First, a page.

We were staying in Panajachel in Hostel Sotz and we could not organise a tour on Lake Atitlan for the next day. Eric, the owner of Hostel Sotz, suggested we hire a boat and a captain and he would take us around the lake showing us the 4 villages.
Our day out on Lake Atitlan
Julio our Captain, was ready and waiting for us and we jumped in and headed for our first stop San Marcos La Laguna also known as Guatemala’s first new age centre.
San Marcos La Laguna
The village has been affected by floods over the years which stream down the mountain behind the town. A quiet town located on the lake and one of the most beautiful small villages that line the lake. Nowadays it is known for its yoga retreats, massage centres and organic cafes.
People cultivate agave, oranges, jocotes and a variety of vegetables.
Men wear short pants and a distinctive dark brown woollen vest. Women wear a simple huipil embroidered at the neck.
San Juan La Laguna
Our next stop on Lake Atitlan is the village of San Juan La Laguna.
The fertile shore of Lake Atitlan produces coffee, fruit, flowers and wood such as cedar and pine and hormigo.
Village weavers produce fine work especially bedspreads with unique designs.
San Pedro La Laguna
Our next stop on Lake Atitlan was San Pedro la Laguna – 2nd in popularity to Panajachel.
San Pedro is located on the western shore of the lake on volcanic rock from the volcano of San Pedro.
The economy is based on the sale of coffee, avocados and corn. The locals weave mats and build traditional canoes.
San Pedro has an international feel. We had really good coffee and excellent carrot cake in town in a small cafe opposite the leather shop. Prices were higher here than in the other towns. The town flanks the northern slopes of San Pedro Volcano.
There are two docks the first one that we docked at was for boats from Panjachel and the 2nd where buildings were underwater were for boats going to Santiago. They are about 1km apart. If you travel to San Pedro ensure you know which dock to go to.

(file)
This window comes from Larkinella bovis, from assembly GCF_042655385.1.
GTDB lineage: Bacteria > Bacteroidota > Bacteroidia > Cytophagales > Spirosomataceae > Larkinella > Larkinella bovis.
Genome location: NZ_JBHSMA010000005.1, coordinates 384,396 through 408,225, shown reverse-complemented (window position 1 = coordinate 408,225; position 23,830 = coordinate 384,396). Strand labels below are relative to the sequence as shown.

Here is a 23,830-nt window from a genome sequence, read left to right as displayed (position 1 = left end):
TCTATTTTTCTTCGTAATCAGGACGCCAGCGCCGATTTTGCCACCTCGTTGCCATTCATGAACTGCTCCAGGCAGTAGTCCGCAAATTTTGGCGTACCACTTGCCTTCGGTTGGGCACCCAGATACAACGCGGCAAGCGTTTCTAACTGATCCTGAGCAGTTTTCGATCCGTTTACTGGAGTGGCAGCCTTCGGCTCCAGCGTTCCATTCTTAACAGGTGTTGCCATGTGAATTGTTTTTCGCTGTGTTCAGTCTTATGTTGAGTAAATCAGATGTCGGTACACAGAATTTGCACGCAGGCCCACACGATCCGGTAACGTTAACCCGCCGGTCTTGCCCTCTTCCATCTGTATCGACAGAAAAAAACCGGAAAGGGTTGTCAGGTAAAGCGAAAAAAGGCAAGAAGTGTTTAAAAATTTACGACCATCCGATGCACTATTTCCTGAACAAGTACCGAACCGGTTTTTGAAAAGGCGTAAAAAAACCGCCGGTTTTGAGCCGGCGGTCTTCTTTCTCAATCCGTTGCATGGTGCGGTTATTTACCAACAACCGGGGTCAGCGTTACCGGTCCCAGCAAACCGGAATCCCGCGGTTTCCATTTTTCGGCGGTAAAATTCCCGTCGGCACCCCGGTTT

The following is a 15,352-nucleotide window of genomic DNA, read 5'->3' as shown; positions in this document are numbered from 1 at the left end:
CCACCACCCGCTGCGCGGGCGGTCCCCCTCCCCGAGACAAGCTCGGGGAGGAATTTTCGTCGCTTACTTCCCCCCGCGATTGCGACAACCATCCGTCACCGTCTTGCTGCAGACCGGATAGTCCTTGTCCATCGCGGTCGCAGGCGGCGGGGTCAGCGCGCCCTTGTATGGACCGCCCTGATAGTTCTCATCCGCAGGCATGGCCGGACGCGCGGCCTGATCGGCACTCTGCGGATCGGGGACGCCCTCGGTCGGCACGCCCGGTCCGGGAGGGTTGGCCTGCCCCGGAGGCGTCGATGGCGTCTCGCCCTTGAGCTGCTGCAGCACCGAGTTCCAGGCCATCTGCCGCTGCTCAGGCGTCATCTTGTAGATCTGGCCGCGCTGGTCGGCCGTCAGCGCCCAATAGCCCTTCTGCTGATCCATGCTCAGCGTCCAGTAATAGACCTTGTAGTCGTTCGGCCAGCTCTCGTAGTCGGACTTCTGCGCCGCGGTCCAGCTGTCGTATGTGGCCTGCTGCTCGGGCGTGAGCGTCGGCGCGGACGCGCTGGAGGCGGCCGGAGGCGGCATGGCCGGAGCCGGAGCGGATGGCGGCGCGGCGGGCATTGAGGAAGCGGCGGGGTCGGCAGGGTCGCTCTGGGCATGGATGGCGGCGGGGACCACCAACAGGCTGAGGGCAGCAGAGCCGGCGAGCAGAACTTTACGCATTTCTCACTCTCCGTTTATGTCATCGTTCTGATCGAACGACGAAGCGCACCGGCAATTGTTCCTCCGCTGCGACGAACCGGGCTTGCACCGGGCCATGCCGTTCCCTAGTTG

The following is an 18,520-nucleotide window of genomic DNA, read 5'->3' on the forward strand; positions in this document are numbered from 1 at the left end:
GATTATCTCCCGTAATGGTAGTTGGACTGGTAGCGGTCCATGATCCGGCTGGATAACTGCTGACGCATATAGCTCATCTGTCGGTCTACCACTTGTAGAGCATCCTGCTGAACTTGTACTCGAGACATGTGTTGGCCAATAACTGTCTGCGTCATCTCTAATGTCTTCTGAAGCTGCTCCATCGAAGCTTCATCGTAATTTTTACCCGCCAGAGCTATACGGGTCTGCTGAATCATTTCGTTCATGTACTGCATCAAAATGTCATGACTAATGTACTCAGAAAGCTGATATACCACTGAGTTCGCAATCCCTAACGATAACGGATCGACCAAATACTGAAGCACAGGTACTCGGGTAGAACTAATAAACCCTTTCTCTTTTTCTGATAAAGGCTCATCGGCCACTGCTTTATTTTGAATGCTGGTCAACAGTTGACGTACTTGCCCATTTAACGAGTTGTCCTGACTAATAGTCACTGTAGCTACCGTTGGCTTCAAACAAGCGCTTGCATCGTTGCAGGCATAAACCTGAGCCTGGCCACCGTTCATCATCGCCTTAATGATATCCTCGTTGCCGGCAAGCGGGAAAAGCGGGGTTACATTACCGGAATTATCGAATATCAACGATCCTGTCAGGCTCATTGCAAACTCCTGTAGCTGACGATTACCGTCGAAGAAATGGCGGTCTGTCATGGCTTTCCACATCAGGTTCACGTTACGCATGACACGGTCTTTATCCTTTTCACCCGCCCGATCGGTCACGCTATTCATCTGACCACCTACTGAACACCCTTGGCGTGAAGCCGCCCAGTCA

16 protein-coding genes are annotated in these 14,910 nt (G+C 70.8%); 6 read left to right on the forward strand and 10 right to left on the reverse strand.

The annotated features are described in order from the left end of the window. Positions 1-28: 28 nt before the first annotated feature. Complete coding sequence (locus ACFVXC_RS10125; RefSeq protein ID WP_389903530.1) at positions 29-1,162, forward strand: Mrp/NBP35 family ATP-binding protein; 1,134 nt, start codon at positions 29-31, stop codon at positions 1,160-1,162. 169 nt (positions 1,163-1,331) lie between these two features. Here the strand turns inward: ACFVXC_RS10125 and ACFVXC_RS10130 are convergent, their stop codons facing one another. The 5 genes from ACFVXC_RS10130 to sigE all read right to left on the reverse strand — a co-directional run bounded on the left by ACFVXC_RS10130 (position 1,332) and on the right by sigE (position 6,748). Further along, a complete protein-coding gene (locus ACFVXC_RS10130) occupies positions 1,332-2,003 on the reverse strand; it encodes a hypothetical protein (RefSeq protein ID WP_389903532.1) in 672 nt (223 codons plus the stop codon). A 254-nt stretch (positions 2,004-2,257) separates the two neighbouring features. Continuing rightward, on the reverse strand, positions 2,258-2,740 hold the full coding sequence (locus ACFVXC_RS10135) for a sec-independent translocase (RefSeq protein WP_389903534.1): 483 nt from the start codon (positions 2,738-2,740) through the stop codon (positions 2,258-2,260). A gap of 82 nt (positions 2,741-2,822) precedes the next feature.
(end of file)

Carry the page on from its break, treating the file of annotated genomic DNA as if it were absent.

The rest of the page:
Last stop on Lake Atitlan for the day was Santiago Atitlan.
Santiago Atitlan is the largest indigenous town in Central America.
How to get around the Lake:
There are Lanchas which are the local ferries. These are the fastest way to get around the lake, only issue is they will leave when the boat is full. There are three prices- one for the local Mayan people who live around the lake, one for extrajero locals and the higher price for tourists both Guatemalan and foreign.
Expect to pay the following:
Tourist – Panajachel to Santa Cruz/Jaibalito Q10 (approx USD1.30)
Panajachel to San Marcos, San Pablo, San Juan, San Pedro Q25 (approx USD3.25)
Panajachel to Santiago Atitlan Q20 (approx USD2.60)
SanPedro to San Marcos Q15 (approx USD1.95)
San Pedro to Santiago Q10 (approx USD1.30)
Things to do:
Hike the San Pedro and Atitlan volcano along with the Indians nose above San Juan and the smaller Cero de Cro. The trail from Santa Cruz to San Marcos offers stunning views and a chance to experience some of the lakes most traditional Mayan villages like Jaibalito and Tzununa.
An ancient Mayan footpath leading up to the mountain from Jaibalito to the town of Laguna Seca offers amazing views of the lake and a chance to experience a truly remote village in the heart of the Mayan highlands.
The lake is situated 4,500 feet above sea level and almost 1,000 feet deep. The Volcanoes stretch up to 10,000 feet above the lake. A brisk wind named Xocomil whips up the waves on the lake in the afternoon and can affect the local water traffic.
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